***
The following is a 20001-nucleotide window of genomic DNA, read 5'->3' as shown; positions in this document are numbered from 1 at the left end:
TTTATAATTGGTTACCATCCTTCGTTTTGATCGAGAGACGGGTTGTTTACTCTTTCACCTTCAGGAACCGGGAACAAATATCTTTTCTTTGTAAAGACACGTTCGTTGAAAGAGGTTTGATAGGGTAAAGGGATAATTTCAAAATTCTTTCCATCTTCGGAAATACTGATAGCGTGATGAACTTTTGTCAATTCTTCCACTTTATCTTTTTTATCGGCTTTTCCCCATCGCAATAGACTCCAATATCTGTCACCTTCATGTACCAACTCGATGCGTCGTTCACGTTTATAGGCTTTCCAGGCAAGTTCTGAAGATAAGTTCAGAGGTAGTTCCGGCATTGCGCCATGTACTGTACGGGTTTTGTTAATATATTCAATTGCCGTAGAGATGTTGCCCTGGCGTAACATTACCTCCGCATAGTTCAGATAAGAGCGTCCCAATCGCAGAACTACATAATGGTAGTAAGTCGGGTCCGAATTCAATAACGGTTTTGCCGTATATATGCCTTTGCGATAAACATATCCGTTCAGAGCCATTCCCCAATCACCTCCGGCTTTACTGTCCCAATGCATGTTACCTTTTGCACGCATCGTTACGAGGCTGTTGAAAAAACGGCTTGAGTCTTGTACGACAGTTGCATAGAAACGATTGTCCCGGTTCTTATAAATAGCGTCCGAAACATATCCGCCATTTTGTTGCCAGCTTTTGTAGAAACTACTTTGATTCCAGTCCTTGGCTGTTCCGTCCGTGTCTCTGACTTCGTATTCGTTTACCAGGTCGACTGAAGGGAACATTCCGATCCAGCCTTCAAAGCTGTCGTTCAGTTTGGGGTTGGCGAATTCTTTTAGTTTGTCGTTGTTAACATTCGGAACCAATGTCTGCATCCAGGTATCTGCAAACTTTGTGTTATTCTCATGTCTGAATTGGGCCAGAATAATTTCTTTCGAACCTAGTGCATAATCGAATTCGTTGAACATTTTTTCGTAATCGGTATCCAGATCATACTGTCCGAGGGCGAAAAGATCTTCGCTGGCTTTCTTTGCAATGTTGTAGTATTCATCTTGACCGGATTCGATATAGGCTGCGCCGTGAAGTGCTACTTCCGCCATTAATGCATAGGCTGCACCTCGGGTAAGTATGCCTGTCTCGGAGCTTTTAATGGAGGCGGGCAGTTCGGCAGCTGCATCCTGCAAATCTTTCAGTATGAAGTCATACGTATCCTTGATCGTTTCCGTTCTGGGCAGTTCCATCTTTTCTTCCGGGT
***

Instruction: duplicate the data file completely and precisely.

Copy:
The following is a 20001-nucleotide window of genomic DNA, read 5'->3' as shown; positions in this document are numbered from 1 at the left end:
TTTATAATTGGTTACCATCCTTCGTTTTGATCGAGAGACGGGTTGTTTACTCTTTCACCTTCAGGAACCGGGAACAAATATCTTTTCTTTGTAAAGACACGTTCGTTGAAAGAGGTTTGATAGGGTAAAGGGATAATTTCAAAATTCTTTCCATCTTCGGAAATACTGATAGCGTGATGAACTTTTGTCAATTCTTCCACTTTATCTTTTTTATCGGCTTTTCCCCATCGCAATAGACTCCAATATCTGTCACCTTCATGTACCAACTCGATGCGTCGTTCACGTTTATAGGCTTTCCAGGCAAGTTCTGAAGATAAGTTCAGAGGTAGTTCCGGCATTGCGCCATGTACTGTACGGGTTTTGTTAATATATTCAATTGCCGTAGAGATGTTGCCCTGGCGTAACATTACCTCCGCATAGTTCAGATAAGAGCGTCCCAATCGCAGAACTACATAATGGTAGTAAGTCGGGTCCGAATTCAATAACGGTTTTGCCGTATATATGCCTTTGCGATAAACATATCCGTTCAGAGCCATTCCCCAATCACCTCCGGCTTTACTGTCCCAATGCATGTTACCTTTTGCACGCATCGTTACGAGGCTGTTGAAAAAACGGCTTGAGTCTTGTACGACAGTTGCATAGAAACGATTGTCCCGGTTCTTATAAATAGCGTCCGAAACATATCCGCCATTTTGTTGCCAGCTTTTGTAGAAACTACTTTGATTCCAGTCCTTGGCTGTTCCGTCCGTGTCTCTGACTTCGTATTCGTTTACCAGGTCGACTGAAGGGAACATTCCGATCCAGCCTTCAAAGCTGTCGTTCAGTTTGGGGTTGGCGAATTCTTTTAGTTTGTCGTTGTTAACATTCGGAACCAATGTCTGCATCCAGGTATCTGCAAACTTTGTGTTATTCTCATGTCTGAATTGGGCCAGAATAATTTCTTTCGAACCTAGTGCATAATCGAATTCGTTGAACATTTTTTCGTAATCGGTATCCAGATCATACTGTCCGAGGGCGAAAAGATCTTCGCTGGCTTTCTTTGCAATGTTGTAGTATTCATCTTGACCGGATTCGATATAGGCTGCGCCGTGAAGTGCTACTTCCGCCATTAATGCATAGGCTGCACCTCGGGTAAGTATGCCTGTCTCGGAGCTTTTAATGGAGGCGGGCAGTTCGGCAGCTGCATCCTGCAAATCTTTCAGTATGAAGTCATACGTATCCTTGATCGTTTCCGTTCTGGGCAGTTCCATCTTTTCTTCCGGGT